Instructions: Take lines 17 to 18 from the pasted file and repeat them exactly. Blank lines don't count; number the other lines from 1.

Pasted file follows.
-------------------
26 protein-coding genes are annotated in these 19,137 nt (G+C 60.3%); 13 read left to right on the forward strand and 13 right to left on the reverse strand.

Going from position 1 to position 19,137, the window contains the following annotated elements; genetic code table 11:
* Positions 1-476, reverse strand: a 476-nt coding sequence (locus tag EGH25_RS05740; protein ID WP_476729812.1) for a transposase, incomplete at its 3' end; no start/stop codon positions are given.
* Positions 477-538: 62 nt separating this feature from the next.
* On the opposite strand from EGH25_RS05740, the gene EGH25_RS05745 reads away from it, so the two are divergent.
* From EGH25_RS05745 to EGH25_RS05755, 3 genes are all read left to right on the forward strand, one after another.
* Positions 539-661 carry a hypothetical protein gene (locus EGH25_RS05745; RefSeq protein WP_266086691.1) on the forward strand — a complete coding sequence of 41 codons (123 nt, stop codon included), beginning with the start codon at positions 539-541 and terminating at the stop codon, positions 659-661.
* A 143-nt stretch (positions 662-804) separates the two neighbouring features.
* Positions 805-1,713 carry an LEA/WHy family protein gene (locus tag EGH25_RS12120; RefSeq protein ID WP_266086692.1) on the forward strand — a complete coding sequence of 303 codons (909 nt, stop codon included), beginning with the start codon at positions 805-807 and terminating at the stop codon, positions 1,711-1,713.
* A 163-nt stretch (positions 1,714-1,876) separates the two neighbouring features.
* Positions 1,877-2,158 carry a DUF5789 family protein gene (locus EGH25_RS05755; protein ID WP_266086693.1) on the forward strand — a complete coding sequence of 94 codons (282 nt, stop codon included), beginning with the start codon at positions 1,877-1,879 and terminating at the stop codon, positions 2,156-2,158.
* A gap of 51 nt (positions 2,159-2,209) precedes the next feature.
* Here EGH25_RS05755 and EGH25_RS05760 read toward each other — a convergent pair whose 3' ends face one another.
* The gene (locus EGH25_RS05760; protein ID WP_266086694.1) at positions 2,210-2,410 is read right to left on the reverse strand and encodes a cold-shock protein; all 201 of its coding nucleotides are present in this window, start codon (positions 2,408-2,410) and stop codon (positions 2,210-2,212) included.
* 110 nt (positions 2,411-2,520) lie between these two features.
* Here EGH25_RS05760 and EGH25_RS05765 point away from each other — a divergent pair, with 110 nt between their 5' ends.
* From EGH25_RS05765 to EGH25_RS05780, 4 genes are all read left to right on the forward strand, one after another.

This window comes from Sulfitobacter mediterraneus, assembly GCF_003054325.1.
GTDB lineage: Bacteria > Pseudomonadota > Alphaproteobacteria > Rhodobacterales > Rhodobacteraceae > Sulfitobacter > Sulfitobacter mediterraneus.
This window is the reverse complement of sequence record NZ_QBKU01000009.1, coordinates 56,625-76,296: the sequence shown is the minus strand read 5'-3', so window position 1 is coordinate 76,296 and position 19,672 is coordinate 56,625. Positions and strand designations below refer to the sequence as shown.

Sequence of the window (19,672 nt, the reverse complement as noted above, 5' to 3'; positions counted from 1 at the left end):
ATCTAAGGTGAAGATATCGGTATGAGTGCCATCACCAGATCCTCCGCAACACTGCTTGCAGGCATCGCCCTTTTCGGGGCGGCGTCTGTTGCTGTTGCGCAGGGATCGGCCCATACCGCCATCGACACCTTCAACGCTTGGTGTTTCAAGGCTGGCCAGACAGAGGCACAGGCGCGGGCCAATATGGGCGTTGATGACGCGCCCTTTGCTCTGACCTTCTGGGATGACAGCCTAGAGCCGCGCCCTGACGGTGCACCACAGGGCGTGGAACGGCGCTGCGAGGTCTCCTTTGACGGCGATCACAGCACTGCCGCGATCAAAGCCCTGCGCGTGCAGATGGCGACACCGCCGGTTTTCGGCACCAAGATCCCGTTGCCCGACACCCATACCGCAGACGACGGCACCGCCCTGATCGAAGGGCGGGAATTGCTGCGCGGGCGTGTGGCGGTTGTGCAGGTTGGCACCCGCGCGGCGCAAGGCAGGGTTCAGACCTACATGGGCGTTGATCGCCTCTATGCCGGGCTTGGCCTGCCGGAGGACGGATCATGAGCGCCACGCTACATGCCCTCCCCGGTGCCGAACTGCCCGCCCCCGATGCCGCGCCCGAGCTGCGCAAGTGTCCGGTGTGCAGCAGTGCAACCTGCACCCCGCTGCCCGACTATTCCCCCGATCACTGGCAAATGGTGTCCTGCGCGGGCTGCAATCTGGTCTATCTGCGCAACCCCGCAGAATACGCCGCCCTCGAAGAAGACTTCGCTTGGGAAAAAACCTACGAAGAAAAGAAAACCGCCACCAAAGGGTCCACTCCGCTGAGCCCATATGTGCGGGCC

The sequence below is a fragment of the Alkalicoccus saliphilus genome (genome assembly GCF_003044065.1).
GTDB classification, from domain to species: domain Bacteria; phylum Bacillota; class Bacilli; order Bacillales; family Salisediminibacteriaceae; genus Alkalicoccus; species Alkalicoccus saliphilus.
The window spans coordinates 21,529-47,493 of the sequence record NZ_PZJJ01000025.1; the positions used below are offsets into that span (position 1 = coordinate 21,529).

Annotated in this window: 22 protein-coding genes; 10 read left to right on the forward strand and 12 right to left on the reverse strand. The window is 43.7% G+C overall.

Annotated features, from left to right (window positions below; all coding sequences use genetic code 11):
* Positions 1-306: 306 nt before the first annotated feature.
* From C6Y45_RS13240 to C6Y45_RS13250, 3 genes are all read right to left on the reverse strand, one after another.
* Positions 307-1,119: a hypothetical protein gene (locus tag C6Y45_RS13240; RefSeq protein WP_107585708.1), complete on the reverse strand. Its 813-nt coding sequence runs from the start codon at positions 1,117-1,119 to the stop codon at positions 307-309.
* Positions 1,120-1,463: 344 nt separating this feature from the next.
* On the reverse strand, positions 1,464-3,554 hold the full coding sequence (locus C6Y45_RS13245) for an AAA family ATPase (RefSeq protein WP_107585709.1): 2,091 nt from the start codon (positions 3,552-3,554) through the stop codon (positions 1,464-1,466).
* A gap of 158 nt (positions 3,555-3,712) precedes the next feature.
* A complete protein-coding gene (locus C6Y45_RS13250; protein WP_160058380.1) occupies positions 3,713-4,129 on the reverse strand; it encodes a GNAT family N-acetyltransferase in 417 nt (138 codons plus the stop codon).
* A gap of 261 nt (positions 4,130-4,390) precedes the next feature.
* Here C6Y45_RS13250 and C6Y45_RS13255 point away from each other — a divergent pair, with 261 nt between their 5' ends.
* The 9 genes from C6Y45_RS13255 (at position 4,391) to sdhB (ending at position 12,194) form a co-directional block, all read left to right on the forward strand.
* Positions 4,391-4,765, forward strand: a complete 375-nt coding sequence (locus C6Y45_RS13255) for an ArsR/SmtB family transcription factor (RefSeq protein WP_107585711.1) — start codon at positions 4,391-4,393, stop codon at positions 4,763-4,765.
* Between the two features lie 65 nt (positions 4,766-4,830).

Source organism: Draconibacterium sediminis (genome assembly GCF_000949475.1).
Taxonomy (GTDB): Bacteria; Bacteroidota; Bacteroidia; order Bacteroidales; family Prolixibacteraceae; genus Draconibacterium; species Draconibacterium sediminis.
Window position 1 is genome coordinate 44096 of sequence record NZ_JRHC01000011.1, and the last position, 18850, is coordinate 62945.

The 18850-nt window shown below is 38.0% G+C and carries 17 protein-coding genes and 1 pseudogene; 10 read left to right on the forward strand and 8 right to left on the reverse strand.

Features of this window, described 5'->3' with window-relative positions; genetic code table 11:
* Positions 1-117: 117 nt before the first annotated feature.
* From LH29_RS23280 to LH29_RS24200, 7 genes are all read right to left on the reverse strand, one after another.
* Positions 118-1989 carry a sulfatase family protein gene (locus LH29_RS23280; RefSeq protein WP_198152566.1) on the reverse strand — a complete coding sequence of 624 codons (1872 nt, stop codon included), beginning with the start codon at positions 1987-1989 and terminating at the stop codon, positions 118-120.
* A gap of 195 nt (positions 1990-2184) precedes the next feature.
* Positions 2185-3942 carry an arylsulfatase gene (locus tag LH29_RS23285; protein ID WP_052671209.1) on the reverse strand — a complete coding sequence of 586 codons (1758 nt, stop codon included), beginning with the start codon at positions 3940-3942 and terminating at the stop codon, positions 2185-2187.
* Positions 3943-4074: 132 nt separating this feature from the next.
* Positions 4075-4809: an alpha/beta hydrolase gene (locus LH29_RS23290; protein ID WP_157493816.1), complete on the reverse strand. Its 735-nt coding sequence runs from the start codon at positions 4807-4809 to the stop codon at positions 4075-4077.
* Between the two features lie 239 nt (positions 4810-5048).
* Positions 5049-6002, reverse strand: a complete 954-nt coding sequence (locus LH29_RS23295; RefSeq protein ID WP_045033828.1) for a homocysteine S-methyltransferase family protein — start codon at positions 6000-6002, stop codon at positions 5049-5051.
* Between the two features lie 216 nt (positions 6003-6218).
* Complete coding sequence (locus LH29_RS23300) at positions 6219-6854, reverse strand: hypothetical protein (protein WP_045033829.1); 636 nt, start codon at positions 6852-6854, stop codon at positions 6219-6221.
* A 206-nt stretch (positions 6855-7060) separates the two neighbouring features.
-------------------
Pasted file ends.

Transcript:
* From EGH25_RS05765 to EGH25_RS05780, 4 genes are all read left to right on the forward strand, one after another.

This window comes from Sulfitobacter mediterraneus, assembly GCF_003054325.1.